You’re about to gain some insight into the challenges of final mile logistics.

Five main factors play a role in last mile delivery challenges. Every company can pinpoint exactly where their final mile delivery breakdown happens and it’s not the same for everybody.

Customer Nuances

As you’re well aware, the customer isn’t always right. In fact, the customer is a cause for some huge challenges in last mile delivery.

First, is customer errors. This is when they input the incorrect shipping address or make typos to the address.

Next, customers shipping items to remote locations poses challenges for delivery.

Finally, a customer not being present at the time of delivery causes issues. Sometimes, a package gets stolen off their front porch. Other times, weather damages the package.

When the accuracy of the final delivery is in question, it costs someone time and money. That someone is usually you.

Business-to-Business Vs. Business-to-Consumer

Most of the time, B2B and B2C deliveries get loaded onto the same trucks. This system is inefficient but the theory is that it saves money.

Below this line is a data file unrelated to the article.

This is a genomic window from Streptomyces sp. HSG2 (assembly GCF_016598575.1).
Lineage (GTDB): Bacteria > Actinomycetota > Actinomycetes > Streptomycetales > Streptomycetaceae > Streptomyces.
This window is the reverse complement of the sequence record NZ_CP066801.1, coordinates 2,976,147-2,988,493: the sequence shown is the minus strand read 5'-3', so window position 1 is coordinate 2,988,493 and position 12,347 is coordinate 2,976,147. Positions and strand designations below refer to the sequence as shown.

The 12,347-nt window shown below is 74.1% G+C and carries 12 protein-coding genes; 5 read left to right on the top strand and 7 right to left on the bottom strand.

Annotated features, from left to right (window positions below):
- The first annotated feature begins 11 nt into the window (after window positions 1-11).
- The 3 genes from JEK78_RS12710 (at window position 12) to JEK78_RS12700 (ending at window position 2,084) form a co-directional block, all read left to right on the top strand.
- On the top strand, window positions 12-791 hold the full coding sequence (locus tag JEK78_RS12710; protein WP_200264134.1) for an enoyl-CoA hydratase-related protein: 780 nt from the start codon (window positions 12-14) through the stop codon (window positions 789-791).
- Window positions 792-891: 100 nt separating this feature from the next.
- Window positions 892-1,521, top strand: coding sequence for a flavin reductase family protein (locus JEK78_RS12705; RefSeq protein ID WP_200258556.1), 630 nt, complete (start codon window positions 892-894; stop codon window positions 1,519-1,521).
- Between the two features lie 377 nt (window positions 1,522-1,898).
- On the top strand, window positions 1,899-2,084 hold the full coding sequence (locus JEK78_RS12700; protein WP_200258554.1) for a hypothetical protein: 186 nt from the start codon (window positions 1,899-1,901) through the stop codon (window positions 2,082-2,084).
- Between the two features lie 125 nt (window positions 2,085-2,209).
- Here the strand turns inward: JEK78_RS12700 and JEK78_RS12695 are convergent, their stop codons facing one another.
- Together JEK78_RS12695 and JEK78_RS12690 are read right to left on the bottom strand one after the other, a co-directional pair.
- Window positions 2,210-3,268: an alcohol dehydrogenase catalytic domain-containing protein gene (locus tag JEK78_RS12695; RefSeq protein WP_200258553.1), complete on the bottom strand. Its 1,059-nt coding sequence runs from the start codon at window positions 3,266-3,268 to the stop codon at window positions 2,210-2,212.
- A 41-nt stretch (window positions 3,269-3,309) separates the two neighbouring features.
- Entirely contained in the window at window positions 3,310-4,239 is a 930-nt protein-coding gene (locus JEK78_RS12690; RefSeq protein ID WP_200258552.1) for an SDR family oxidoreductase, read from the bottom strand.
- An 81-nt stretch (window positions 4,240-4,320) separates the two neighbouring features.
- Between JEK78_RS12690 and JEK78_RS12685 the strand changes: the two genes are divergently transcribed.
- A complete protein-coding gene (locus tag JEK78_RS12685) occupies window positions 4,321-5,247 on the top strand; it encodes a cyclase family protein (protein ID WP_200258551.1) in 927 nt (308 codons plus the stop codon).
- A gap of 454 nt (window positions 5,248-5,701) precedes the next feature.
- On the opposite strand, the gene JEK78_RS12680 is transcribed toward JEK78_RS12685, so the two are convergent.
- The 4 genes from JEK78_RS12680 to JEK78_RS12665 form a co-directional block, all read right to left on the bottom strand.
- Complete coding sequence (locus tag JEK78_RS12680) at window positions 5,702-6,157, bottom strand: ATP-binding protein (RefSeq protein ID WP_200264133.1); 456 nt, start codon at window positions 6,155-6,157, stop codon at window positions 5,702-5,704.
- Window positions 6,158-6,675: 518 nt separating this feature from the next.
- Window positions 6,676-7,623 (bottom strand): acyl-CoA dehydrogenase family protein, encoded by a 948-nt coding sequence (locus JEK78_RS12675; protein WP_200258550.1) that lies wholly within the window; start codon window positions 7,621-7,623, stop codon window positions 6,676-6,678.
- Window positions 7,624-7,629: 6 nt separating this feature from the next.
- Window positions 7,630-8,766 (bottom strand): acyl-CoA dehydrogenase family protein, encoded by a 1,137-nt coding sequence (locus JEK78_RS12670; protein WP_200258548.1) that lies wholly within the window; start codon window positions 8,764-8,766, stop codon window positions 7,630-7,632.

The truth is, it costs more in the long run. B2B shipments are larger and more time-consuming. A delay in either causes big problems for the recipient.

Companies need their product to run their business. Consumers may need medical supplies to avoid a health crisis.

Putting both on the same truck increases the risk that there will be delays. It can also lead to damages.

Types of Products Shipped

Some goods require special handling and can throw off final mile logistics. The delivery of food, toxic/flammable goods, and fragile items take extra planning.

Outdated or Inefficient Technology

When your customer gets the notification that their order is “out for delivery,” they get excited. Little do they know, all that means is that their package is on the truck.

There’s no way to track in real-time where a delivery actually is the delivery process.

Likewise, outdated computer software, GPS, and handheld devices don’t send the information with the efficiency they should.

Poor Infrastructure

The infrastructure in the U.S. is a major concern for many industries. But, when it comes to logistics, it may be the most troubling of all.

Roads and bridges in disrepair cause massive delays. So does inefficient route planning. All these lead to longer travel times and possible delays.

In the end, your customer’s frustrated, and we’re back to square one.

Are There Any Solutions?

The good news is, there are solutions to these challenges. This is welcoming news for companies that rely on last mile logistics to keep their customers happy and profits up.